Cape Town – The reality of the tough economic climate in South Africa seems to have made the country’s labour force more realistic in its demands and speeded up its willingness to settle, according to Aadil Patel, head of employment practice at law firm Cliffe Dekker Hofmeyr.
Traditionally strike season in SA occurs between June and August. But according to Patel there has not been much strike activity so far this year.
“I am no statistician, but my impression is based on figures released by the director general (of the Department of Labour); the levels of traditionally quite high strike industries, which have settled wages; and the (lower) number of labour court interdicts against strike actions,” Patel told Fin24 on Wednesday.
“Having regard to those three factors, there is a distinct impression created of the decline in industrial action in SA during the current ‘recession’ or downturn in the economy.”
Patel said history shows that during times of severe economic downturn, strike actions in SA have tended to decline.
One of the reasons for this trend, in Patel’s view, was that during an economic downturn not many people could afford strike action where they do not get paid. He saw this as an example of intellectual maturity in SA’s industrial relations environment due to the harsh economic situation.
“In South Africa, we do not have a strike fund to support employees when they are on industrial action,” he said.
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Employers also understand that during economic downturns they cannot afford strike action, said Patel, adding that they make a concerted effort to try and find a way to settle wage and salary disputes.
“While the South African economy was able to claw its way out of a technical recession, it still finds itself in a vulnerable position. Any strike action is increasingly problematic as it not only impacts on the employer’s productivity but also the efficiency of the country,” he said.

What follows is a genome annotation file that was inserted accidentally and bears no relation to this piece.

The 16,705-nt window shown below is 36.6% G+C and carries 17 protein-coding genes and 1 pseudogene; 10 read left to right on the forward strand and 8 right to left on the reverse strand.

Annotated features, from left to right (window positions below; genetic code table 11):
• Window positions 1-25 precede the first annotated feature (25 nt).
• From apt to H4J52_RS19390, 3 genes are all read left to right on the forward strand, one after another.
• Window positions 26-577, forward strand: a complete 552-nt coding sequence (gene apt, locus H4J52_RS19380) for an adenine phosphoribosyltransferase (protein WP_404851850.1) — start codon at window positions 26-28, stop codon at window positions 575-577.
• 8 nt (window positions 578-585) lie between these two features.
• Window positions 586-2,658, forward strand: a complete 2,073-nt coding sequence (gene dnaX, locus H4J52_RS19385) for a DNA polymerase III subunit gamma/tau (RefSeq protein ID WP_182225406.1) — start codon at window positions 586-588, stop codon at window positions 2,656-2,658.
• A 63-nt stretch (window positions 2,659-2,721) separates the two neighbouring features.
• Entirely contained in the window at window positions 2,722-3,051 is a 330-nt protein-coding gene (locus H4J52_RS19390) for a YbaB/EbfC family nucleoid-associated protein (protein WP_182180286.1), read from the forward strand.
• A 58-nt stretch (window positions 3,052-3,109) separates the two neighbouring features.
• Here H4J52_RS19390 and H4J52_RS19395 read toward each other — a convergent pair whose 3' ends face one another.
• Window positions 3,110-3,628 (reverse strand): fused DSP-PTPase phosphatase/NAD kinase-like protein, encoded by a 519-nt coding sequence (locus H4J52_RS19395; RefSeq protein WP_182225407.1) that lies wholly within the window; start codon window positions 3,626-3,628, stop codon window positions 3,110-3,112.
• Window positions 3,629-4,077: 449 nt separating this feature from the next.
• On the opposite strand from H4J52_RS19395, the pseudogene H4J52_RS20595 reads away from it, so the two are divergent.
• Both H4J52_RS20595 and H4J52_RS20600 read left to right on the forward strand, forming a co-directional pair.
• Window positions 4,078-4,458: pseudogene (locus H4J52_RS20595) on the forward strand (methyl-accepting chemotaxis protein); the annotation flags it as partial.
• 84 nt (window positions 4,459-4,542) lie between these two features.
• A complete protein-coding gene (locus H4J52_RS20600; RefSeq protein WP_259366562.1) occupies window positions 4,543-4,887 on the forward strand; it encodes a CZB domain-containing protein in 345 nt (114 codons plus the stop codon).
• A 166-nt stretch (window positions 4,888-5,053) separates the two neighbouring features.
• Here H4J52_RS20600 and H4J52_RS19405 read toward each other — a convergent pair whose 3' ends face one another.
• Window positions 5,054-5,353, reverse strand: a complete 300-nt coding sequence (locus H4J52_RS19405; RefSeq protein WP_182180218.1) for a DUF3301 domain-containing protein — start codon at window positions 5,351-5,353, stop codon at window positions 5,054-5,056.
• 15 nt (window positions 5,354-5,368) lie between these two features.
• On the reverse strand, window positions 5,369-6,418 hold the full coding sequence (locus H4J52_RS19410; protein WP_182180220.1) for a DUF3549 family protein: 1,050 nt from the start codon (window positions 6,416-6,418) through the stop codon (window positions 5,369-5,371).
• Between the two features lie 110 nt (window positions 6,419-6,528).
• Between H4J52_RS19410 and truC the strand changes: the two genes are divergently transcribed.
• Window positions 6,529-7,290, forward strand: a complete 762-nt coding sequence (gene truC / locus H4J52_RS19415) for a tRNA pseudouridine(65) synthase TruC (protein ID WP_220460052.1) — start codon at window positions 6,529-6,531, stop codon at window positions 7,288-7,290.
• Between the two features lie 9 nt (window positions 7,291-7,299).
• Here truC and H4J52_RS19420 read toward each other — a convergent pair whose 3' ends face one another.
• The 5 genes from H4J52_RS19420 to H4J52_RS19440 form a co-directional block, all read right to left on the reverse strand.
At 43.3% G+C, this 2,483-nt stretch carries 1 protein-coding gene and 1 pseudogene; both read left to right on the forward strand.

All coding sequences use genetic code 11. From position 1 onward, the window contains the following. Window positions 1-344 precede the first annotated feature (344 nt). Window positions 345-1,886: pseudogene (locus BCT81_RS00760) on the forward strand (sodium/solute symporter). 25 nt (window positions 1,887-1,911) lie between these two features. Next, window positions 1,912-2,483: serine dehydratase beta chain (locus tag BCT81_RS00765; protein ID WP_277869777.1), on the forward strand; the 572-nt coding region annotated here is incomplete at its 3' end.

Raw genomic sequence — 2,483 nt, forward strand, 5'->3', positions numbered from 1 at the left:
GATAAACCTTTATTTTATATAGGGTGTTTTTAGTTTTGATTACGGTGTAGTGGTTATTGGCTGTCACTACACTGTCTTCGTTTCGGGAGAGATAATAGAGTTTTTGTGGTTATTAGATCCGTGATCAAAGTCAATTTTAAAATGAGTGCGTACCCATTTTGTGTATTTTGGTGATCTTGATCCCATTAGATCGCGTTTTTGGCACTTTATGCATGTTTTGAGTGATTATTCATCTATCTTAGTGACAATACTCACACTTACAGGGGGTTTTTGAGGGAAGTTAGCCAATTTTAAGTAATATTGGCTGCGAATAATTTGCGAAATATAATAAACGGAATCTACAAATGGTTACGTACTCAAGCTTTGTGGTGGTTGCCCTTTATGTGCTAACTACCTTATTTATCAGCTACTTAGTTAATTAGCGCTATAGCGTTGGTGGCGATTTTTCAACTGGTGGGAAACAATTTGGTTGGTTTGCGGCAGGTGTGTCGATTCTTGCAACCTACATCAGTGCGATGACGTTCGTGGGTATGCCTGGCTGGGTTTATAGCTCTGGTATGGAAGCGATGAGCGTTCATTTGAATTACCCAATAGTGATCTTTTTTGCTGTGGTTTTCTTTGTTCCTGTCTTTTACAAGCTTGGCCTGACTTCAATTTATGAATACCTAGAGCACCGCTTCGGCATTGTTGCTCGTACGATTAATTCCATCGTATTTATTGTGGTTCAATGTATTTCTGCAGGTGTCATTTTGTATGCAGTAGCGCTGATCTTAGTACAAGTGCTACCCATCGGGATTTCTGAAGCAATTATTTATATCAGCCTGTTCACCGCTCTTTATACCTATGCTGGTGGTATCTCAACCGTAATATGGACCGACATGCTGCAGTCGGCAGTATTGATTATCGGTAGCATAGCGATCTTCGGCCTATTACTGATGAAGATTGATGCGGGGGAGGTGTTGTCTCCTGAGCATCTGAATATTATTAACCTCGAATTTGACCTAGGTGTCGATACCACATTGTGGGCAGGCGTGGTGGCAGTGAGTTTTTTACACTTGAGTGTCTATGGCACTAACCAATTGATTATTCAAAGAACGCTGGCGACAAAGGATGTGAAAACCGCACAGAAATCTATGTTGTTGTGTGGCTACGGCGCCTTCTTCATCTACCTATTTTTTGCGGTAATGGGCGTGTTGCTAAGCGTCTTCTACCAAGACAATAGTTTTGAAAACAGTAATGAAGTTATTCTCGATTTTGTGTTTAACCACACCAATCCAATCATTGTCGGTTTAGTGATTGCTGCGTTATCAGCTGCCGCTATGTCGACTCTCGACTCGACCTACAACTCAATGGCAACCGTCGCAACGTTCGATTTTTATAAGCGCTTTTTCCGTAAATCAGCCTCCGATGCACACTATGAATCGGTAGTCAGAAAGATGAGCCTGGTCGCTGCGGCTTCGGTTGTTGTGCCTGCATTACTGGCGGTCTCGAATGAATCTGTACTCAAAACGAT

In his view during a recession or downturn in the economy both parties were becoming “more mature” in the industrial relations environment – with less violence during strike action and not as many interdicts coming to labour courts.
“Of course unions are (still) not settling for peanuts, but they are becoming more realistic about their demands during an economic downturn,” said Patel.
“Organised labour is potentially more acutely aware of the conditions organisations find themselves in, and employers are becoming more mindful of the fact that they need employees, and that employees need to be rewarded despite an economic downturn.”
However, he added it remained to be seen whether this trend of limited strike action would continue, given that SA just exited a technical recession.
Patel also pointed out that it appeared the courts had become less tolerant of strike violence, particularly where non-striking employees were intimidated for not taking part.
Fin24 asked Patel whether one could expect the trend of less strike action to continue into next year’s public sector wage negotiations.
In response, Patel said that because of the economic environment, he expected the “more mature” attitude to persist, especially among established unions.
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Patel said that Department of Labour calculated that, on average, SA lost a collective 2.5 million working days annually due to strike action between 2005 and 2015.
At the start of the economic recession in 2008, SA experienced a significant decline in the number of strikes. The Department of Labour estimated that in 2008 SA lost 497 436 working days due to strike action – the lowest level since the 1990s.
In 2016 the country recorded 122 strike actions and lost an estimated combined 946 323 working days. This was still significantly lower than the highs of 2010 – with its relatively strong economic growth in preparation for the 2010 World Cup – when a total of 20.7 million working days were lost due to stoppages from various industries.
Patel, therefore, believes SA could be experiencing a similar trend to 2016.
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